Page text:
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Earache with Jaw tension

Your Pain Pattern,
What Aggravates It,

The Underlying Anatomy
How to Get relief,
and more…

Want to skip ahead?
Here’s a link to my post about
getting relief on your own.

How People Describe This Pain Pattern

People usually complain about earache and some jaw tension. Sometimes they complain about a roaring in the ear or some other form of tinnitus. At times, when the trigger point is most severe, there is sharp pain deep in the ear with a sickly ache in the jaw.

Earache Massage?

Usually, clients don’t complain to their massage therapist about this kind of earache and jaw pain. If they know that trigger points cause earaches and their massage therapist can help with that, they’ll remark about this as an incidental comment. Sometimes, they miss the session to seek antibiotics. Unfortunately, they usually find that this earache continues or recurs after the antibiotics finish.

How You Activate and Intensify This Pain Pattern

Biting Problem

Like other masseter trigger points, this jaw pain with earache is usually activated by unusual jaw activity. For example, crunching ice, busting popcorn kernels, or chewing on toothpicks irritate this trigger point. Also, a bad tooth can cause a change in the chewing pattern that aggravates this trigger point.

Some clients are savvy about their temporomandibular joint (TMJ) issues from previous treatment. They may also realize that they get more ear pain when they chew or stretch their jaw. This trigger point doesn’t usually create restrictions when opening the jaw. However, it does create pain around the TMJ. Often it occurs with other TMJ trigger point patterns. I have seen this pattern linger after the client has extensive dentistry that aggravated the TMJ.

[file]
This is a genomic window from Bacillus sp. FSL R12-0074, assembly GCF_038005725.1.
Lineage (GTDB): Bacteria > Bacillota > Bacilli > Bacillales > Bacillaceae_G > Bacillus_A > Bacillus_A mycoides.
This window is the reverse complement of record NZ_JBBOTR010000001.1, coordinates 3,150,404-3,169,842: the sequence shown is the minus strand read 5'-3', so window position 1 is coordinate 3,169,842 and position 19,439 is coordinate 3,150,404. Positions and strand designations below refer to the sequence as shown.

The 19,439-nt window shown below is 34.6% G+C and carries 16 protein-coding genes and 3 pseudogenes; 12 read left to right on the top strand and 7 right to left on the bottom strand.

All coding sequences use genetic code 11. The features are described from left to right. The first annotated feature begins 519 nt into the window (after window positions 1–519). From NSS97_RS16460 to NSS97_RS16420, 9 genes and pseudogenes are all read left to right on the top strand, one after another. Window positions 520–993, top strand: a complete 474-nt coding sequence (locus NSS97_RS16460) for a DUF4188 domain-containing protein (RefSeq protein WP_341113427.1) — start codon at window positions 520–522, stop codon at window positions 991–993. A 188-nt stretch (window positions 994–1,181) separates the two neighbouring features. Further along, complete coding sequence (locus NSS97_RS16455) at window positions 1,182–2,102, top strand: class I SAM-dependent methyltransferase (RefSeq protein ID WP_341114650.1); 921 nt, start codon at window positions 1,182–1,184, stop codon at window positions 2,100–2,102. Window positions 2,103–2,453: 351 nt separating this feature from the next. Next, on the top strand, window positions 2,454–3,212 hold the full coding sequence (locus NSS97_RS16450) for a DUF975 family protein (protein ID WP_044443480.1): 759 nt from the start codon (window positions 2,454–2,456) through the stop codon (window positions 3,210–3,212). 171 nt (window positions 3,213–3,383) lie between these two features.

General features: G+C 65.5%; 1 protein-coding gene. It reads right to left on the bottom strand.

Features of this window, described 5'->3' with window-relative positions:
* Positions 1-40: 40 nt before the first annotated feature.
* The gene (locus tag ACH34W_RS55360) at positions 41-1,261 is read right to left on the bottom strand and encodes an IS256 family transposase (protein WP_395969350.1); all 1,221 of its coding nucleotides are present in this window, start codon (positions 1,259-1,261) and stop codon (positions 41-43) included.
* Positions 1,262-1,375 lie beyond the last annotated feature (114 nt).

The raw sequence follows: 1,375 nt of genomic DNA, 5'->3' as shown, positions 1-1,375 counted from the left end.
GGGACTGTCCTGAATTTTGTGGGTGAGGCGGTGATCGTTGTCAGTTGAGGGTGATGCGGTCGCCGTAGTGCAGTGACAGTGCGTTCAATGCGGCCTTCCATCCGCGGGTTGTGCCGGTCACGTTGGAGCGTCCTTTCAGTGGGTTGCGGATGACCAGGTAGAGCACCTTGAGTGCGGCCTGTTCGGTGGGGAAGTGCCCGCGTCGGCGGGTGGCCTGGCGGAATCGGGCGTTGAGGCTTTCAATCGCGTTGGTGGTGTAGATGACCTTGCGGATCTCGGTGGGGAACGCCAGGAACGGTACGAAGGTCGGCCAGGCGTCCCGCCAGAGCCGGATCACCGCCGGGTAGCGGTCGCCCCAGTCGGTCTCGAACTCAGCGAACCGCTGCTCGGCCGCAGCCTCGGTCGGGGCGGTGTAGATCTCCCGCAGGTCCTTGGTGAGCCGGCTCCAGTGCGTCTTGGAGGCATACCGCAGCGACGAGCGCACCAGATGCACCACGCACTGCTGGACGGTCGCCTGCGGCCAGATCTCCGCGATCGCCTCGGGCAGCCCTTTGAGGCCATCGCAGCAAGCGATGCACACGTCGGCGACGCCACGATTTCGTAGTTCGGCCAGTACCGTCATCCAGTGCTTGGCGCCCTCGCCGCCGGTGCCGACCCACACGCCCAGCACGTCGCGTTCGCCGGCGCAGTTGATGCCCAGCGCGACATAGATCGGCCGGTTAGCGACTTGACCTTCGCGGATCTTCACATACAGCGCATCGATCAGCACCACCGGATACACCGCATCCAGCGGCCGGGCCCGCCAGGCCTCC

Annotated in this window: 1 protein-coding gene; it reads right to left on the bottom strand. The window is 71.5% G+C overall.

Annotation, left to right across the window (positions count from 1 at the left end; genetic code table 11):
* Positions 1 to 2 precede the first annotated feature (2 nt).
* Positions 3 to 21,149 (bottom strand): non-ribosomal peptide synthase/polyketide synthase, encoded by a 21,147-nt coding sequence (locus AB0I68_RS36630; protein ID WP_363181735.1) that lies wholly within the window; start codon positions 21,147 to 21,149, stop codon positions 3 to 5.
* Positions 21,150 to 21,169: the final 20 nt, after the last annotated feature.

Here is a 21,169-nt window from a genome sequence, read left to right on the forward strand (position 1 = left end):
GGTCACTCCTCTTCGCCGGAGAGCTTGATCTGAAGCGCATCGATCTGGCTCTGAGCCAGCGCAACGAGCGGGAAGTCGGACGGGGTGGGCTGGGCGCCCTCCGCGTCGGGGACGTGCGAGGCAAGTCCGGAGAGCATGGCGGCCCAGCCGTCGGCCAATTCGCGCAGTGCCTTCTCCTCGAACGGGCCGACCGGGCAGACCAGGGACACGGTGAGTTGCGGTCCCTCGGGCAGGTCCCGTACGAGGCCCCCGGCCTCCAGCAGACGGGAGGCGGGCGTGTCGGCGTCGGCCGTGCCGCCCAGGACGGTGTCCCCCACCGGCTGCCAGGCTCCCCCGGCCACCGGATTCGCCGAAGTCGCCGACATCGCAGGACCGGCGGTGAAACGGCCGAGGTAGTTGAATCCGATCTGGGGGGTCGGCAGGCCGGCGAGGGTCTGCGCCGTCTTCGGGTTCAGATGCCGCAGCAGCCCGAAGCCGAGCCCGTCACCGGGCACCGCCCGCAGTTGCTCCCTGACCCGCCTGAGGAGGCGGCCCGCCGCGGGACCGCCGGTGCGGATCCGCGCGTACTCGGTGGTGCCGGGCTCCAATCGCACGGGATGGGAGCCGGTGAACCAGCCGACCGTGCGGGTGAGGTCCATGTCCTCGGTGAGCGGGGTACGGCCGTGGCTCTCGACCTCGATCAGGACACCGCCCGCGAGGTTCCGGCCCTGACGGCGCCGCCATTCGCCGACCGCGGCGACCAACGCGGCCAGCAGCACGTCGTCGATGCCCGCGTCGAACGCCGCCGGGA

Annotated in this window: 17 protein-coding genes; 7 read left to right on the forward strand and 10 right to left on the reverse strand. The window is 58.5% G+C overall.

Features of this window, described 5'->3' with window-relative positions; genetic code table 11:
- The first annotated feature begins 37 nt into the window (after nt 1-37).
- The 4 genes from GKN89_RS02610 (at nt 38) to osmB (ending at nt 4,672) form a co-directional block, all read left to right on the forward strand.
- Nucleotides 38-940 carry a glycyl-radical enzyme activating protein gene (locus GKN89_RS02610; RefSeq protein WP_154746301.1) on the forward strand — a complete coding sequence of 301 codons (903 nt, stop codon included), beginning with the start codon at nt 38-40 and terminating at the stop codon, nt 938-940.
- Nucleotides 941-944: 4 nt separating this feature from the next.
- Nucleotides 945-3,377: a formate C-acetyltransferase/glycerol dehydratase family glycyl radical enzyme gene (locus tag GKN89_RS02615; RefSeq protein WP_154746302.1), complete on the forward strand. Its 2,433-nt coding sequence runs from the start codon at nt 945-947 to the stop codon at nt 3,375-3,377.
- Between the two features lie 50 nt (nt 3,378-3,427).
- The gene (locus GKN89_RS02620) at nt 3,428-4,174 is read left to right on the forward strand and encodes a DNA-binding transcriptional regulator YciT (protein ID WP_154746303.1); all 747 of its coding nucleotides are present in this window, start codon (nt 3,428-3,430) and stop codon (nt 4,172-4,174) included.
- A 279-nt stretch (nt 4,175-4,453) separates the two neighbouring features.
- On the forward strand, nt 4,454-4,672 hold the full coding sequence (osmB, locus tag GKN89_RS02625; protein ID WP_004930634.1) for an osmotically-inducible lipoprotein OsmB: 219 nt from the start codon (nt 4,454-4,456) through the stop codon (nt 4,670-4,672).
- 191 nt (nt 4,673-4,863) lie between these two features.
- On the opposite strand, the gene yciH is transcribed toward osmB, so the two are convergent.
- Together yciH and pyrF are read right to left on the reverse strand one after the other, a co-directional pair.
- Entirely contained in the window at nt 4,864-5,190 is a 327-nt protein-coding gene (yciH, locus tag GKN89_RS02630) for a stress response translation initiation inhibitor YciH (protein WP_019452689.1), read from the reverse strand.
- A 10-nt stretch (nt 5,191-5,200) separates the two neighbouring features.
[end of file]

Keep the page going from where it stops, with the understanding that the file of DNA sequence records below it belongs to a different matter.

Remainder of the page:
Neck Problems

Nearby joint problems, especially the upper neck joints, often perpetuate this pattern. I have people sit up straight in my seminars, lightly touch their teeth, and then roll their heads around. Try it. The relationship becomes obvious.

Also, this could be caused by a motor vehicle accident. Whipping around of the neck is more likely to create this problem. It’s a secondary effect of upper neck problems. However, once in a while, there is a direct blow to the jaw that creates musculoskeletal problems in the TMJ.

The Musculoskeletal Anatomy Behind Your Pain

Anatomy – Throacic Outlet

The anatomy of these structures is important to understand the syndrome. This post walks through the structures one at a time.

This is a strong, thick 3-bellied muscle that closes the jaw. You can read more about it in this post about the masseter muscle.

Getting Relief on Your Own

Clinically Proven
Self-Care Strategies

This post has strategies for getting relief on your own. Explore how to change your activities, stretch, ice, and more to relieve the pain associated with this trigger point.

Therapy Notes for Massage and Bodywork

Better Bodywork
Through Shared Expertise

This post has techniques, tips, treatment routines, and anatomy illustrations to improve the bodyworker’s approach.

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Tony Preston has a practice in Atlanta, Georgia, where he sees clients. He has written and taught about anatomy, trigger points, and cranial therapies since the mid-90s.

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*This site is undergoing significant changes. We are reformatting and expanding the posts to make them easier to read. The result will also be more accessible and will include more patterns with better self-care. In the meanwhile, there may be inconsistencies in formatting, content presentation, and readability. Until we get older posts updated, please excuse our mess.